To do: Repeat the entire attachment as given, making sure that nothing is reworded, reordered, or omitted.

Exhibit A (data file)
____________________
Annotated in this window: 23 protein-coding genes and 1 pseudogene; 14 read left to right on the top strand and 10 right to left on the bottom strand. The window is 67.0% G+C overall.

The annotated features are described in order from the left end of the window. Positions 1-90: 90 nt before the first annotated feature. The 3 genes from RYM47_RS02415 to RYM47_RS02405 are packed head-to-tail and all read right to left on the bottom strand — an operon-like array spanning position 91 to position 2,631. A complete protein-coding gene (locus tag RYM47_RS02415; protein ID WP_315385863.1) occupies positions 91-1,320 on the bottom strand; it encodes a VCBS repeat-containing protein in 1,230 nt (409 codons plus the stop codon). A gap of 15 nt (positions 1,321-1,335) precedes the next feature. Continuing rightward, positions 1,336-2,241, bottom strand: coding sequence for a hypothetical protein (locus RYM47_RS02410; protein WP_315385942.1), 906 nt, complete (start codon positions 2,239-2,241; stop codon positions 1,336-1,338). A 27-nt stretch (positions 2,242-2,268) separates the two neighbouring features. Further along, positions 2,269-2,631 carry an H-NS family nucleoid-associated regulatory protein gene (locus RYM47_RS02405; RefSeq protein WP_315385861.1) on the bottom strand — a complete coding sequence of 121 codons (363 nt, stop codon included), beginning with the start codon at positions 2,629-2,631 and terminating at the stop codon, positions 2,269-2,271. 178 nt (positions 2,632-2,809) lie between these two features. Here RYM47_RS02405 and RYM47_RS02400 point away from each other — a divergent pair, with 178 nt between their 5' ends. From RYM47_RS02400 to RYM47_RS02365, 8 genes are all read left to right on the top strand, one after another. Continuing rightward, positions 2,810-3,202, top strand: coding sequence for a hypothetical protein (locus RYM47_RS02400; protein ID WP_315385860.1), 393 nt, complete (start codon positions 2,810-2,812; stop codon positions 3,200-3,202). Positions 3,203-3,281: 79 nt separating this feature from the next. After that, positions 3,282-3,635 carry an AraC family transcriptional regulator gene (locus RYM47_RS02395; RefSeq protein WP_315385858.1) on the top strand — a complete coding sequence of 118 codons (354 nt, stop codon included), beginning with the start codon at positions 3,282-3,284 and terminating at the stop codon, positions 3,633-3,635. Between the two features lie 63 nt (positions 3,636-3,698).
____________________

Annotated in this window: 23 protein-coding genes and 1 pseudogene; 14 read left to right on the top strand and 10 right to left on the bottom strand. The window is 67.0% G+C overall.

The annotated features are described in order from the left end of the window. Positions 1-90: 90 nt before the first annotated feature. The 3 genes from RYM47_RS02415 to RYM47_RS02405 are packed head-to-tail and all read right to left on the bottom strand — an operon-like array spanning position 91 to position 2,631. A complete protein-coding gene (locus tag RYM47_RS02415; protein ID WP_315385863.1) occupies positions 91-1,320 on the bottom strand; it encodes a VCBS repeat-containing protein in 1,230 nt (409 codons plus the stop codon). A gap of 15 nt (positions 1,321-1,335) precedes the next feature. Continuing rightward, positions 1,336-2,241, bottom strand: coding sequence for a hypothetical protein (locus RYM47_RS02410; protein WP_315385942.1), 906 nt, complete (start codon positions 2,239-2,241; stop codon positions 1,336-1,338). A 27-nt stretch (positions 2,242-2,268) separates the two neighbouring features. Further along, positions 2,269-2,631 carry an H-NS family nucleoid-associated regulatory protein gene (locus RYM47_RS02405; RefSeq protein WP_315385861.1) on the bottom strand — a complete coding sequence of 121 codons (363 nt, stop codon included), beginning with the start codon at positions 2,629-2,631 and terminating at the stop codon, positions 2,269-2,271. 178 nt (positions 2,632-2,809) lie between these two features. Here RYM47_RS02405 and RYM47_RS02400 point away from each other — a divergent pair, with 178 nt between their 5' ends. From RYM47_RS02400 to RYM47_RS02365, 8 genes are all read left to right on the top strand, one after another. Continuing rightward, positions 2,810-3,202, top strand: coding sequence for a hypothetical protein (locus RYM47_RS02400; protein ID WP_315385860.1), 393 nt, complete (start codon positions 2,810-2,812; stop codon positions 3,200-3,202). Positions 3,203-3,281: 79 nt separating this feature from the next. After that, positions 3,282-3,635 carry an AraC family transcriptional regulator gene (locus RYM47_RS02395; RefSeq protein WP_315385858.1) on the top strand — a complete coding sequence of 118 codons (354 nt, stop codon included), beginning with the start codon at positions 3,282-3,284 and terminating at the stop codon, positions 3,633-3,635. Between the two features lie 63 nt (positions 3,636-3,698).